In a similar vein, From Bananas to Buttocks: The Latina Body in Popular Film and Culture, examines the "conspicuous consumption" of the mass-mediated "Latina body," which Myra Mendible describes as a "convenient fiction—a historically contingent, mass- produced combination of myth, desire, location, marketing, and political expedience" (1). She and the contributors are concerned with not only how the Latina body is produced but, more specifically, how it is consumed across major texts and icons of popular culture. These two collections are perhaps well-suited as sister texts, each points to interpretive communities and consuming audiences that resist and critically engage normative readings and representations of Latina female sexuality. The latter text, edited by Myra Mendible, features many established and emerging scholars who all turn their attention to the cultural fascination with Latina sexual corporality as embodied by such stars as Jennifer Lopez, Lupe Vélez, Celia Cruz, Salma Hayek, and Shakira. She notes, along with many of the contributors, that there has been an intensification of a cultural fantasy about Latinas that constitutes a symptom of U.S. culture; but it is a symptom that has real consequences in the hemisphere and the world not just for individual female bodies but also for international relations and political communities. This work is truly unique in the manner that Mendible has framed the collection of essays by drawing on cultural theories about embodiment and the construction of gender and race along with analysis of racialized and gendered sexuality in global capitalism. For example, she draws on Judith Butler's work on corporeality and gender performativity to add a critical dimension about the construction of racialized identities in popular culture. She argues that the work of the project builds on "the assumption that ethnic groups are constituted through various classificatory, discursive acts and corporeal exchanges" (3). This work maps the various [End Page 199] ways that the Latina body and its attendant identity has been produced and critically reconstructed from the emergence of U.S. popular culture to the present. Thus, she locates the Latina body within a history of theoretical articulations— from Freud, Simone de Beauvoir, Lacan, Merleau-Ponty, and Foucault—that examine how the body comes into being and what it signifies. This anthology does what previous work on the body has yet to do, it puts the Latina body "at the center of its analysis, exploring its constitutive role in the production, contestation, and consumption of Latinidad in the United States" (3). Drawing on Arlene Dávilas work in Latinos Inc., she notes the market significance of the Latina "norm" as it supports and extends the notion of the Latino family with the benevolent and light-skinned maternal figure at its representational core. There have been several analyses of marketing to the Latino market, some that, like Davila's work, note the representation of the Latino family, of which the Latina represents the moral core, as a nonthreatening embodiment of "American" normative values and modern consumerism. She notes that this produces an ambivalent depiction of the Latina as "a desiring subject of consumer goods" and an object or a "carefully crafted product" (14). The contributors all note how Latina audiences negotiate popular cultural visibility along with the hypervisibility of the Latina body as consumer object. These varied readings examine the production of these bodies while they question the myths of identity, particularly in terms of the power of Hollywood film and media culture to inscribe and project identities. For this reason, the collection begins with Clara Rodríguez's case study of the production of audiences of Hollywood film in the neocolony of Puerto Rico during the formation of its independent national identity from 1896–1934. This opening chapter situates the rest of the work in terms of the power of Hollywood to dominate local film-going publics in the Caribbean and Latin America. Lupe Vélez, early film star and original "spitfire" and "hot tamale," is the subject of work by Rosa Linda Fregoso and William Nericcio. Fregoso and Nericcio depart from earlier studies of Vélez, which take her as an abject sign of otherness. Fregoso explores the meaning of this otherness both in Mexico and the United States, finally examining what the vicissitudes of this representation meant for Lupe herself. Nericcio in spectacular prose critically examines a popular cultural genealogy that begins with Lupe Vélez and includes contemporary Latina "bombshells." He locates Vélez as the object of racialized erotic fascination, scandal, and gossip; he notes that this circuit of gossip and erotic fixation continues unabated and circulates around contemporary Latina stars as fetish objects. The fetish is a key object in the constitution of the Latina body, for Frances Negrón Mutaner, Celia Cruz's shoes spark a reflection on the role and function of this iconic singer and star in the Americas as well as the ongoing negotiations of Latina identity. Many of these works locate the Latina body not just in the [End Page 200] United States but in a transnational cultural circuit, a circuit via which many of these stars traveled through the idiom of "cross-over." Salma Hayek and Shakira are examined in terms of their hemispheric cultural pervasiveness and cross-over appeal for U.S. audiences. For Isabel Molina, Hayek signifies various cross-cultural phenomena, particularly the drive to entrepreneurialism, a U.S. cultural value, along with exoticism, part of the circuit of U.S. popular cultural desires. For Cynthia Fuchs, Shakira crosses over with similar savvy, she exploits multiple aspects of her identity to curry favor with U.S. audiences while maintaining a cultural "authenticity" that appeals to Latin/o American audiences. Tara Lockhart examines how Jennifer Lopez crosses various national boundaries and media markets, partly for her ability to transmute her ethnic and racialized body for different constituencies. Karen R. Tochlin engages Michelle Rodriguez of Girlfight to explore a different construction of the Latina body, one that is shaped and defined by masculine discourses. The last section of this collection of essays is about the "sensational bodies" of popular culture, particularly major media events, news stories, television talk show hosts, and the cultural spin around the first Latina Barbie doll. For Charla Ogaz, the Lorena Bobbit story is a sensational narrative about the castrating Latina, but it is a story that conceals a narrative of domestic abuse and rape. Isabel Molina Guzmán examines the Elián González story in terms of his two female caretakers, his mother and first cousin, to critically analyze the symbolic role of the transnational Latino family in mainstream U.S. media. For Ana Patricia Rodríguez, the Cuban American mystery writer, Carolina García- Aguilera, encodes Cuban American political relations into her stories while creating a new sub-genre in detective fiction. The first Latina Barbie is the occasion for Karen Goldman's piece for the critical consumption of the plastic doll across the Americas. The collection of essays ends appropriately with an essay by Viviana Rojas about Latinas "talking back," particularly on the talk shows El Show de Cristina and Laura en América. Like the work of Latina cultural producers in Chicana Sexuality and Gender, this work on talk shows is about the interventions of Latinas into public discourses. In a sense, all of the authors, oral historians, and cultural producers in these two books engage the practices of cultural contestations and critical reinterpretations of dominant discourses about Latina bodies and sexuality. Taken together, these two works address major gaps in the history and politics of gender and sexuality as they relate to Latinas in the Americas. [End Page 201]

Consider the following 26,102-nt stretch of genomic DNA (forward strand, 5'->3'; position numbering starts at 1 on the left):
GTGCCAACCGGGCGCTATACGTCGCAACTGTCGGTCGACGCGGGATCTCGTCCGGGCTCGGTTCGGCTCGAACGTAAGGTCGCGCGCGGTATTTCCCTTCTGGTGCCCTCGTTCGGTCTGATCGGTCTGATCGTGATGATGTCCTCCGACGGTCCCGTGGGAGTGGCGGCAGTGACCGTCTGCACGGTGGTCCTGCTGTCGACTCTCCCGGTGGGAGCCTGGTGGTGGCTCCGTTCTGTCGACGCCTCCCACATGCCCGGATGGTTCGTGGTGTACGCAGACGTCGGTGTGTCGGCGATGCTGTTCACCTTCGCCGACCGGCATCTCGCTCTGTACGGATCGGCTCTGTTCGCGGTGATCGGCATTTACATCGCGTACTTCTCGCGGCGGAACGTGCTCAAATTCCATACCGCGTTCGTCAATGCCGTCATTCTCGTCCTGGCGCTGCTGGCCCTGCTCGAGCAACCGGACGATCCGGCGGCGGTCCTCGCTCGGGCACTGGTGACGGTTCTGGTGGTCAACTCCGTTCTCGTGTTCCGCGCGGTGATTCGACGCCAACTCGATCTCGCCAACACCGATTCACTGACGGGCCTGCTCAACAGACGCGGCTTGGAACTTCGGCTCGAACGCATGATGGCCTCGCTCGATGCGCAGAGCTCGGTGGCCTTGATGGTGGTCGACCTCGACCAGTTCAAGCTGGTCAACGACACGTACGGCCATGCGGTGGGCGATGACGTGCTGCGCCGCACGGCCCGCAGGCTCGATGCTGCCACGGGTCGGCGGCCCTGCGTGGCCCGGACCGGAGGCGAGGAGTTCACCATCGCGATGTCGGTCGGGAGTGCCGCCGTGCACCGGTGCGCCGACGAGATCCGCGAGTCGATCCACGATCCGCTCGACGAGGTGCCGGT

Camilla Fojas is associate professor and Director of Latin American and Latino Studies at DePaul University. Her most recent work is Border Bandits: Hollywood on the Southern Frontier (Texas University Press 2008) and Mixed Race Hollywood, co-edited with Mary Beltán (New York University Press 2008). She can be reached at email@example.com.